So when I suggest that you are addicted to drugs, it's not a physical addiction I am referring to, but a psychological addiction to using a pill as a response to a problem. If you have a headache, can't stay awake and alert or can't sleep, take a pill. There is a pill for everything that ails us, and if there is not one yet, there will be soon as the pharmaceutical industry strives to meet our every need.

So what is the problem with using prescription and over-the-counter drugs? There are a number of problems, not the least of which is that the leading cause of death in the US is properly prescribed medications. Death can result from unwanted effects of medication (also known as side-effects), or from an interaction between two or more medications.

Why do these happen so frequently that they kill more people than cancer or heart disease? It's because new drugs are not generally tested on large numbers of people – a few thousand at most, and sometimes less than a thousand – and are not monitored after release. National Drug Agencies rely on patients or doctors voluntarily reporting an adverse reactions to the drug. Except in very obvious cases like Thalidomide, it takes many years to gather enough information to discover harmful effects. Sometimes these are discovered only when a further study is carried out.

For example, the Women's Health Initiative tested the effects of postmenopausal hormone therapy, diet modification, and calcium and vitamin D supplements on heart disease, fractures, and breast and colorectal cancer. Contrary to their expectations, post-menopausal estrogen and progestin therapy were shown to increase the risk of heart attack, stroke, blood clots, and breast cancer. As a result of these findings, the study was stopped in July 2002; the following year breast cancer in the US dropped by 7.2 percent!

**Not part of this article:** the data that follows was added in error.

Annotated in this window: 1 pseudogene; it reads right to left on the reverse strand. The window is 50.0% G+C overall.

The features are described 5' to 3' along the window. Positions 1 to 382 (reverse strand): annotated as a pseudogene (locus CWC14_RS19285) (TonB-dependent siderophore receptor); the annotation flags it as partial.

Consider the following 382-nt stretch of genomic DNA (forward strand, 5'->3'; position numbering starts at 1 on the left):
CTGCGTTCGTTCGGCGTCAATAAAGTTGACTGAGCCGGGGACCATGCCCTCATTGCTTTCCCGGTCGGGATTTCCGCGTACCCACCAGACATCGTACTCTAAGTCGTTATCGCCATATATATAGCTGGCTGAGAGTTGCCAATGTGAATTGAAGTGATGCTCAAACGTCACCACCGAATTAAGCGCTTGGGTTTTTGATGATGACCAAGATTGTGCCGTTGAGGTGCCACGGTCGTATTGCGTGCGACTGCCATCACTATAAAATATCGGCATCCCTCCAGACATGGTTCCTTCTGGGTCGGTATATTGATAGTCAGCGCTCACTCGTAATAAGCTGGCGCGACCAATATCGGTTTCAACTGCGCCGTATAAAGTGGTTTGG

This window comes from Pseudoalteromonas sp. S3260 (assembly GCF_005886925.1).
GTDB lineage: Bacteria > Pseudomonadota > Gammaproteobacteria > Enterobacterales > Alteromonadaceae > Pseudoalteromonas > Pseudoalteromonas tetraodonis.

If you must take prescription drugs, you can protect yourself somewhat by asking your physician to prescribe a drug that has been on the market for five years or longer. This will have allowed enough people to have taken it to identify the more serious side-effects. But first you should ask 'What other options besides drugs  are there to deal with this problem?' Often there are things you can do that do not involve medication. For example, if your cholesterol level is high you can make dietary changes.

Whenever possible you should do all you can to break your addiction to relying on drugs to solve your problems. There will be some conditions that require you to take a prescription drug, but there are many where changing your behaviour may actually get rid of a problem. Drugs generally just mask the symptoms, leaving the problem itself untouched. More on this in the next post. 

Photo credit: Rodrigo Senna